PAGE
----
At Container Solutions, we believe the best investment we can make is in our people.
That’s not just rhetoric. When we hire people, we onboard them and assign them a mentor, to help them adapt to our organisation and answer the questions they may be too shy to ask at first. We make sure they know that we support their learning, with a books budget and opportunities to attend conferences.
The best tool for supporting the learning process, we believe, is having a Personal Development Plan (PDP). We think everyone at our company should develop one.
Why do we have a personal development process?
First, pursuing a goal creates a sense of purpose and helps you focus your attention, which in turn makes it easier to achieve the goal. Also, when you reach a goal you set for yourself, you create a sense of accomplishment. This enables you to think of what you can achieve next, building on the goal you just achieved. This creates possibilities for your next learning cycle.
Second, we believe that our people like to explore and take on new things. They are always seeking new challenges. We want to facilitate this learning through the PDP process.
Third, we are a learning organisation. This means we are constantly evolving, just as the Cloud Native world we work in is constantly evolving. We are continuously trying to adapt to the changing environment. For this, we need our employees to evolve as well. They are the motor of our innovation, if people don’t learn and take on new things, the company cannot survive in the long run.
How a Personal Development Plan Works
Your personal development plan is a plan to innovate yourself, your skills and abilities. That is why we treat it like an innovation project we would do for one of our customers, following our Think, Design, Build, Run (TDBR) methodology. This way the PDP becomes part of a process, which you will iterate over in line with Hermes, our company's strategic execution cycle. This implies you need to include a Review stage at the end, which will serve as input for the Think stage of the next iteration.
We will shortly describe each stage in turn.
You start by assessing where you are, creating a sense of situational awareness. You do this through a SWOT analysis (defining your strengths, weaknesses, opportunities, and threats) and defining your core values. From that you can formulate learning goals by combining your core values with the opportunities you see, and also the areas for development you formulated.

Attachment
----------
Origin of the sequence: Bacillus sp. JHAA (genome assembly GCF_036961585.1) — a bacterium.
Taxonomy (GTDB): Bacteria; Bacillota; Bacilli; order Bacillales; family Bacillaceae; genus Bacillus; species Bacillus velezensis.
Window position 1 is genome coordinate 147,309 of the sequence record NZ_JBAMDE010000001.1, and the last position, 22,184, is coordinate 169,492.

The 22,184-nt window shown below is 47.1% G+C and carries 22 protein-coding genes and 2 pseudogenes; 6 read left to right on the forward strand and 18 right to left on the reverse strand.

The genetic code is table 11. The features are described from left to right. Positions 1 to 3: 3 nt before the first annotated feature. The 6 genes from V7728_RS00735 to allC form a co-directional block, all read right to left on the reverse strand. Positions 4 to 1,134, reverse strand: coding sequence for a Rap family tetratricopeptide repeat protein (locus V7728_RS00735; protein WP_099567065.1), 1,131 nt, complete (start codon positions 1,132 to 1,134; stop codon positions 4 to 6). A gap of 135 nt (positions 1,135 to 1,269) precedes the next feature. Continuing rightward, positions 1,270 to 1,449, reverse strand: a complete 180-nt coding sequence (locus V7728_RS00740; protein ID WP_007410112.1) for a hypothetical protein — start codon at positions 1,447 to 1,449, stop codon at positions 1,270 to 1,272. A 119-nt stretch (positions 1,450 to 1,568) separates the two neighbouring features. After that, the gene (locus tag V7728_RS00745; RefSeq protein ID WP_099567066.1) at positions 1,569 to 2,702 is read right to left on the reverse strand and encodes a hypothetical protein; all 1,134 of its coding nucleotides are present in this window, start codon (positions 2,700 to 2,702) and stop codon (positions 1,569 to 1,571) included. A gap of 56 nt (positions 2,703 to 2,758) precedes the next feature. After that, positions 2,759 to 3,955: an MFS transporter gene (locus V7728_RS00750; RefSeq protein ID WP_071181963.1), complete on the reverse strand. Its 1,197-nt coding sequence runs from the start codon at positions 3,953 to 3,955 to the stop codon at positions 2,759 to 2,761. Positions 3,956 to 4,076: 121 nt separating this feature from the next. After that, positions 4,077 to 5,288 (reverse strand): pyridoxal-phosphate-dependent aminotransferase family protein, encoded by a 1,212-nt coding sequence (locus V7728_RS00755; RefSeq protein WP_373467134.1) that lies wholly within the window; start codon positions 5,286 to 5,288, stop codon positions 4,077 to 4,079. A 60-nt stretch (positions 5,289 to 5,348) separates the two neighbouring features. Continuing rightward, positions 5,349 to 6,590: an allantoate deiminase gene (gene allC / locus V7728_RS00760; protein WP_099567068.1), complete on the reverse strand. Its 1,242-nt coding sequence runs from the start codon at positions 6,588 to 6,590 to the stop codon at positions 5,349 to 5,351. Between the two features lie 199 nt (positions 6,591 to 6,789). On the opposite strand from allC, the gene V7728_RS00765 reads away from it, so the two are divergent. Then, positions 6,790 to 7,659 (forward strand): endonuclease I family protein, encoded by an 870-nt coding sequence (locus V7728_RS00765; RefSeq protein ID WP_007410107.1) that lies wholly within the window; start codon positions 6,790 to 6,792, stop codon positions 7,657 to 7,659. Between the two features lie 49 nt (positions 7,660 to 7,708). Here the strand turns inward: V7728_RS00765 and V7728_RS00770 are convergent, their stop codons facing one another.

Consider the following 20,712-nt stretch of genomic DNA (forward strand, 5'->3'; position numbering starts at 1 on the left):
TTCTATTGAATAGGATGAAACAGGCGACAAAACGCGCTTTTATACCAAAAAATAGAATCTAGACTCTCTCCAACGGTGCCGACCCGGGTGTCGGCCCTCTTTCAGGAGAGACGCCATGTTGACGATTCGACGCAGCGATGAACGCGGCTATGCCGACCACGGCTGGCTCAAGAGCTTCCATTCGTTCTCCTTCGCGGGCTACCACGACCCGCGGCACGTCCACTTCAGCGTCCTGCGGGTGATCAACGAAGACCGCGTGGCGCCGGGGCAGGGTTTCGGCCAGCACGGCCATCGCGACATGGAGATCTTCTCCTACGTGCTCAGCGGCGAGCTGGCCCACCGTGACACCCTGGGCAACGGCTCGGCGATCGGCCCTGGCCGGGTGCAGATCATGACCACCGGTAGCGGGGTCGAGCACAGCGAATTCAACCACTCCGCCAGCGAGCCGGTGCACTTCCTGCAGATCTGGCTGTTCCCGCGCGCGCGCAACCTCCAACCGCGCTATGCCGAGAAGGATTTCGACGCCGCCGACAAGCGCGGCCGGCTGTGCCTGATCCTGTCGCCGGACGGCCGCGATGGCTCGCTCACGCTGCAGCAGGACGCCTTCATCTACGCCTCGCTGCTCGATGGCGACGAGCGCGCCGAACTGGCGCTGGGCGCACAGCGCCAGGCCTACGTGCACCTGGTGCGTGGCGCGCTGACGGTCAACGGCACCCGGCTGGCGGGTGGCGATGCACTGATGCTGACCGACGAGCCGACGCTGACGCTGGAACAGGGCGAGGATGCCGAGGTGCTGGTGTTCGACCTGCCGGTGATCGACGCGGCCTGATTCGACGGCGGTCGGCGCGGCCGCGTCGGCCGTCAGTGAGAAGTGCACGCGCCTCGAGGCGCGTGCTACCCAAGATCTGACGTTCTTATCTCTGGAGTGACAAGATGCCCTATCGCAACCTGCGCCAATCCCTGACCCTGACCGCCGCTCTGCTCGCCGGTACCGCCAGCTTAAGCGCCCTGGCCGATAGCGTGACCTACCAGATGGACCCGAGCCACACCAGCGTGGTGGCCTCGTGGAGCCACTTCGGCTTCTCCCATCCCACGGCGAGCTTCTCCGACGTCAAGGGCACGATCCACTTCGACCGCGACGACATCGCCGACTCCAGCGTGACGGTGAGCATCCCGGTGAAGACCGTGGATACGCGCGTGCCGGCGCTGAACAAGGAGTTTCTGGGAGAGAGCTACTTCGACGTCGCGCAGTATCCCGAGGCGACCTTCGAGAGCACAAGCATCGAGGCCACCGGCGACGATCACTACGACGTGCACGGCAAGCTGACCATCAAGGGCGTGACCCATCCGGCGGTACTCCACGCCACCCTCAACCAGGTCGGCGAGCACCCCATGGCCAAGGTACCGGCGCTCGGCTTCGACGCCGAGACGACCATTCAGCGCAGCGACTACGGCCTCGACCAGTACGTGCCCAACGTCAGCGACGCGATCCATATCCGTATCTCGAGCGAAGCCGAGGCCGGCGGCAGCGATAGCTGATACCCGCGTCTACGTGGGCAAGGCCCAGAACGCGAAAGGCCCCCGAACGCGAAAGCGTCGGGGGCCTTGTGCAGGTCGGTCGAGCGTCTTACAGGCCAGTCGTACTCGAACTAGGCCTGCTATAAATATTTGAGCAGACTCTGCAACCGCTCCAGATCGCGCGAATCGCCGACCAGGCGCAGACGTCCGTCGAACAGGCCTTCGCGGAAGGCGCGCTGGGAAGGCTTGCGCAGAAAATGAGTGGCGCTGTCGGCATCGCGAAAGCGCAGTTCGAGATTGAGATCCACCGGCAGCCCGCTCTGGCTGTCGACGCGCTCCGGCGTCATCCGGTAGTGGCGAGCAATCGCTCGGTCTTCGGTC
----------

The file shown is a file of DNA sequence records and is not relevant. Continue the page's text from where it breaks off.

By doing this, you formulate how you might improve on your current situation. This usually involves having some sense of direction, some idea about where you want to go. Or you might have a clear goal already. But it can also be that you can only formulate more concrete goals after doing a series of experiments.
Next, you define a set of experiments or steps that take you closer to the goals you set for yourself. These concrete steps, or subgoals that you plan to take will need to be defined in a SMART way (specific, measurable, achievable, realistic, time bound). You will probably find that it’s easier to set SMART goals for the near future than it is to set them for over a year.
At Container Solutions, we recommend that you limit yourself to goals you can achieve the coming sprint (see Hermes). Of course there are always goals that do not fit into a single sprint. That’s fine, just try to make them SMART.
You review the plan with your team lead, and make sure all the requirements are satisfied to support the steps. This means the resources, time, and budget you will need are reserved and planned. Also, you must make sure your deadlines or review dates are set in both your calendar and your team lead’s.
You work on the goals, keeping track of the progress together with your team lead during your weekly one-on-one check-in meetings. Of course, you discuss challenges you encounter and maybe correct or adjust the goal along the way.
After doing these experiments, you take some time to review and think of the next steps. Of course, you need to celebrate the things that you achieved. But probably some things did not turn out as planned. You will need to investigate why, and what you can learn from that. Your team lead can guide you through this process.
From there you will do another round of personal assessment (returning to the Think stage), to know where you stand. From that you can formulate other goals and next steps. You might already have some goals, or you can sharpen, reformulate, or decide to pivot and pursue other goals altogether.
In general, the Review stage needs to align with the periods of reflection in Hermes, our organisational model for strategic execution. Hermes has three sprints each year that are separated by breaks. The third sprint, known as the ‘long sprint’, includes a period of strategic formulation. This is when the company reflects on what happened in the past year and makes plans for the next. This reflection happens in teams and also individually.
When the long term ends, it’s time for a broader reflection on your personal goals. It’s time to check your basic assumptions, update your SWOT with the latest information, and think of where you want to head next. From this, you formulate goals for the coming year, broken down by sprint.
If this sounds like an environment you would thrive in, check out our Careers page to learn more about our company, our culture—and our current open positions.